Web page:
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Mindfulness and Aging 

One study from 2015 that involved participants between the ages of 55 and 75 found that mindful meditation could mitigate the cognitive decline associated with aging.

Mindful Meditation and Heart Health

A study looked at people with prehypertension who were not receiving any treatment. 

One group of people was assigned to participate in a mindful meditation program along with their drug treatment, while another group was taught progressive muscle relaxation along with their drug treatment. 

Those who participated in mindfulness had significantly greater reductions in their systolic and diastolic blood pressure. 

Mindfulness and Sleep

Surprise, surprise. There’s also a link between mindfulness practice and sleep.

A small study of 54 people who were dealing with insomnia found that mindful meditation seemed to aid in their being able to sleep.

Specifically, that folks who practiced mindfulness strategies spent significantly less time awake at night, experienced lower ratings of pre-sleep arousal and logged drastically lower scores on the Insomnia Severity Index. 

Most interesting is that at three- and six-month follow-ups, these reductions were sustained over time.

How to Practice Mindfulness

Now that you know that mindfulness is all about awareness and acceptance, it’s time to try to incorporate mindfulness into your everyday life.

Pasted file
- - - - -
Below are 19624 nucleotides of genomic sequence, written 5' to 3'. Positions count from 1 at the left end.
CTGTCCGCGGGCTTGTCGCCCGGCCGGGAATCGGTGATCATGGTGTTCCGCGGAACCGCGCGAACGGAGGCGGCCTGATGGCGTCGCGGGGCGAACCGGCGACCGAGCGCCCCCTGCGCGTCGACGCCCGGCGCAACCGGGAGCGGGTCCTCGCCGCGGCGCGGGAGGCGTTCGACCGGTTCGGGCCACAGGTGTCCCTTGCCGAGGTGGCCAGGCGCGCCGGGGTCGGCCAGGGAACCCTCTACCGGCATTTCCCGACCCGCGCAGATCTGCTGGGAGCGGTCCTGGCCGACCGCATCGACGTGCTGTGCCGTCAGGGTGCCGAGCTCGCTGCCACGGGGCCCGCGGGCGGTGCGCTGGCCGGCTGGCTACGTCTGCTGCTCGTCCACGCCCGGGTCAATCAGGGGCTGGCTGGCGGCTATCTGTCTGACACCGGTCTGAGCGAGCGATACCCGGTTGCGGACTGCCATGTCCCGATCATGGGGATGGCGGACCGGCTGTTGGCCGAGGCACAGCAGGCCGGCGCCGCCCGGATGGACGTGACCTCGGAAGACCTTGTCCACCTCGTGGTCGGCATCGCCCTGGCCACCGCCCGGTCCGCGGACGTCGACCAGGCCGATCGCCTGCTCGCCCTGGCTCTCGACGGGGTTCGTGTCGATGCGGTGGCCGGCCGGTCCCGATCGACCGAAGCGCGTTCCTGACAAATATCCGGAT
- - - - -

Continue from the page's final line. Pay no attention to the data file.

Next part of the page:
You may need to try a few different things before figuring out what will work for you. Luckily, we have a number of suggestions. 

Notice the Small Things

Make it a point to acknowledge the little things in life. 

For example, the next time you’re sipping a new beer, pay special attention to how it tastes. Is it extra hoppy? Are there any fruity notes you can pick up on? 

Paying close attention can help you appreciate things more.

Pay Attention to Your Body

Being more in tune with your body is another way to practice mindfulness. Do a scan of how your body feels from the crown of your head to the tips of your toes. 

Do you feel any tension in your shoulders? Take deep breaths until you notice it dissipates. 

Notice the way your feet feel on the ground. Do you feel firmly rooted in place? Or are you wavering? 

Paying attention to these details keeps your present in your body and helps you tune into how you feel.

Embrace New Things

Trying new things can force you into mindfulness.